India's war on cash devastates the country

The global war on cash has devastated India and its economy as the central bank attempts to crack down on black market transactions.

Last month the Central Bank of India decided to abolish 500 and 1,000 rupee bank notes.

The banned bills made up more than 80 percent of the currency in circulation, leaving millions of people without cash and bringing the cash-driven economy to a halt.

Thursday market the first payday for much of the country since the government crackdown. Millions of Indians stood on lines outside of banks attempting to cash, what may fear may be worthless paper checks as banks run out of small denominated bills.

Since the Nov. 8th decree, scores of Indian farmers have committed suicide as a result of being unable to pay debts associated with planting for the coming growing season.

There are numerous reports of tempers flaring as hundreds of thousands of people queued up for hours outside the country’s banks.

“There’s chaos everywhere,” said Delhi Chief Minister Arvind Kejriwal, a rival of Prime Minister Narendra Modi, accusing the premier of wreaking havoc on poor and working Indians while the wealthy found ways to skirt the new rules.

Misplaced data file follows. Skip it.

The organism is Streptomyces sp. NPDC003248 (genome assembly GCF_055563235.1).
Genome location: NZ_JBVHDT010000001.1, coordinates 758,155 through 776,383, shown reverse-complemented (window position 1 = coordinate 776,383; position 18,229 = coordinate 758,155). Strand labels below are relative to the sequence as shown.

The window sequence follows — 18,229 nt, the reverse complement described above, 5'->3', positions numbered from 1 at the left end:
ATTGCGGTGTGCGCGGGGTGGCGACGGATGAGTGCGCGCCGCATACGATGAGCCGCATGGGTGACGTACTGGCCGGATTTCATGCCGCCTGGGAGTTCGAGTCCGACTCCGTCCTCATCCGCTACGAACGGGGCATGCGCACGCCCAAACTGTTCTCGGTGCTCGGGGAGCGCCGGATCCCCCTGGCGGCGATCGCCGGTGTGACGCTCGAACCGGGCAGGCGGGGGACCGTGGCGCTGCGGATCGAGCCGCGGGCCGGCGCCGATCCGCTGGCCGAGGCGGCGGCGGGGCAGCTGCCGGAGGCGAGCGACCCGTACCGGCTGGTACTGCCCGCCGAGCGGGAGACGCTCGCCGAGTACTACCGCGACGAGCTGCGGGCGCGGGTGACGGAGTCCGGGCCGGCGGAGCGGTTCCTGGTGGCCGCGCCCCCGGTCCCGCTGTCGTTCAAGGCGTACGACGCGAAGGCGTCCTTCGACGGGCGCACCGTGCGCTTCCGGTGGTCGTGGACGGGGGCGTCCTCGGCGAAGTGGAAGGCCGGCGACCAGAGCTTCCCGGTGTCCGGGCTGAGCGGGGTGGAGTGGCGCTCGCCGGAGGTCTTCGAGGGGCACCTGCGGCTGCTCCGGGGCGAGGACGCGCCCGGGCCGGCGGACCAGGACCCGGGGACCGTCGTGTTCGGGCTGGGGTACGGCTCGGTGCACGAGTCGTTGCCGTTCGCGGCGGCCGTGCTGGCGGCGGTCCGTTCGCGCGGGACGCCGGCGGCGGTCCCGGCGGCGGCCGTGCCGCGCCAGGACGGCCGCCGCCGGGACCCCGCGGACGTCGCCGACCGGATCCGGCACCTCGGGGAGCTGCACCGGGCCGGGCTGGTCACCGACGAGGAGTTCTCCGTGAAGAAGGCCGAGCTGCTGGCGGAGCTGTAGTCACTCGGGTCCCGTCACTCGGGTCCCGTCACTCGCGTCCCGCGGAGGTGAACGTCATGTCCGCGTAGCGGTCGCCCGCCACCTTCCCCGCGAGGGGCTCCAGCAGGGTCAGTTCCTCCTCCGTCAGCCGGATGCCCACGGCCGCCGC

Nearly half of India’s 202,000 ATMs have been shut down during the crisis. Those that operated quickly ran out of the new notes as scores of people descended upon them.

Finance minister Arun Jaitley said ATMs had not been adjusted to handle new currency notes prior to the announcement in order to keep it under wraps. “Recalibration of ATMs will be completed within two weeks,” he added.

“There is an acute shortage of cash in the banks and ATMs. We have only 25 percent of what is required at this time of the month when salaries are taken out by about 20 million people,” C. H. Venkatachalam, general secretary of the All India Bank Employees Association told the Washington Post

“The bank staff are facing unimaginable mob anger and abuse. In some cases, the angry crowd has locked them up from outside and the staff had to call the police to come and rescue them,” Venkatachalam added.

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